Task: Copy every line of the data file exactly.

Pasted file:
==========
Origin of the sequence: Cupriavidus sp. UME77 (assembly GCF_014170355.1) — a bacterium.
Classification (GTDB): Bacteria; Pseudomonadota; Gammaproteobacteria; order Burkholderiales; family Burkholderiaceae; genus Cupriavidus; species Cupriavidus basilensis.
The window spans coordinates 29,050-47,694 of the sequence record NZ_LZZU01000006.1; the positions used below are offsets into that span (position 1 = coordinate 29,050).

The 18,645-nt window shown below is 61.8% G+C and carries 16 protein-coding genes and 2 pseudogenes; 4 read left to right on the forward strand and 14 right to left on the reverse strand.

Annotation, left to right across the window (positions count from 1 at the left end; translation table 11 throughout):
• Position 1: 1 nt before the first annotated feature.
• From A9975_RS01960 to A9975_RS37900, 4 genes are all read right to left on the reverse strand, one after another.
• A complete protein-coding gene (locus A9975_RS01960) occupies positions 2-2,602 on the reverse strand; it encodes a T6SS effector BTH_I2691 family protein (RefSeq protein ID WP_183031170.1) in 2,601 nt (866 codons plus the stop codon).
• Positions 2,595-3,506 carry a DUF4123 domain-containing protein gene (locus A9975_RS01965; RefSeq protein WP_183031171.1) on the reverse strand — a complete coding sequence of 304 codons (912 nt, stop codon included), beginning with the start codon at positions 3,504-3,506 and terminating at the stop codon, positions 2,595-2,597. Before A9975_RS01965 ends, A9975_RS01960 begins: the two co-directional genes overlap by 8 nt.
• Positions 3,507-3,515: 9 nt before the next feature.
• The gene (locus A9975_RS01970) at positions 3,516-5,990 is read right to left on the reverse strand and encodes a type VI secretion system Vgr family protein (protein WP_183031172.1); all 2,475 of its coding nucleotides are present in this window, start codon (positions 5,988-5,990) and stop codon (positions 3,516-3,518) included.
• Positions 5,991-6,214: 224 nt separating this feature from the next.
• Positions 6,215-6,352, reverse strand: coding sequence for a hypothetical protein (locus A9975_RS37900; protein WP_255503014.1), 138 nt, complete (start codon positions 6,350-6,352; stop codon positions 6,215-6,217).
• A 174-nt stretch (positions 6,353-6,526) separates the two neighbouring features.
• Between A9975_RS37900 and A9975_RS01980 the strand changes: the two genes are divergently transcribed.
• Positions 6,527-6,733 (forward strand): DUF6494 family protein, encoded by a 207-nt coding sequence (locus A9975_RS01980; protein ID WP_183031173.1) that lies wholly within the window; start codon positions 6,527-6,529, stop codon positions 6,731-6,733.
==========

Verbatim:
Origin of the sequence: Cupriavidus sp. UME77 (assembly GCF_014170355.1) — a bacterium.
Classification (GTDB): Bacteria; Pseudomonadota; Gammaproteobacteria; order Burkholderiales; family Burkholderiaceae; genus Cupriavidus; species Cupriavidus basilensis.
The window spans coordinates 29,050-47,694 of the sequence record NZ_LZZU01000006.1; the positions used below are offsets into that span (position 1 = coordinate 29,050).

The 18,645-nt window shown below is 61.8% G+C and carries 16 protein-coding genes and 2 pseudogenes; 4 read left to right on the forward strand and 14 right to left on the reverse strand.

Annotation, left to right across the window (positions count from 1 at the left end; translation table 11 throughout):
• Position 1: 1 nt before the first annotated feature.
• From A9975_RS01960 to A9975_RS37900, 4 genes are all read right to left on the reverse strand, one after another.
• A complete protein-coding gene (locus A9975_RS01960) occupies positions 2-2,602 on the reverse strand; it encodes a T6SS effector BTH_I2691 family protein (RefSeq protein ID WP_183031170.1) in 2,601 nt (866 codons plus the stop codon).
• Positions 2,595-3,506 carry a DUF4123 domain-containing protein gene (locus A9975_RS01965; RefSeq protein WP_183031171.1) on the reverse strand — a complete coding sequence of 304 codons (912 nt, stop codon included), beginning with the start codon at positions 3,504-3,506 and terminating at the stop codon, positions 2,595-2,597. Before A9975_RS01965 ends, A9975_RS01960 begins: the two co-directional genes overlap by 8 nt.
• Positions 3,507-3,515: 9 nt before the next feature.
• The gene (locus A9975_RS01970) at positions 3,516-5,990 is read right to left on the reverse strand and encodes a type VI secretion system Vgr family protein (protein WP_183031172.1); all 2,475 of its coding nucleotides are present in this window, start codon (positions 5,988-5,990) and stop codon (positions 3,516-3,518) included.
• Positions 5,991-6,214: 224 nt separating this feature from the next.
• Positions 6,215-6,352, reverse strand: coding sequence for a hypothetical protein (locus A9975_RS37900; protein WP_255503014.1), 138 nt, complete (start codon positions 6,350-6,352; stop codon positions 6,215-6,217).
• A 174-nt stretch (positions 6,353-6,526) separates the two neighbouring features.
• Between A9975_RS37900 and A9975_RS01980 the strand changes: the two genes are divergently transcribed.
• Positions 6,527-6,733 (forward strand): DUF6494 family protein, encoded by a 207-nt coding sequence (locus A9975_RS01980; protein ID WP_183031173.1) that lies wholly within the window; start codon positions 6,527-6,529, stop codon positions 6,731-6,733.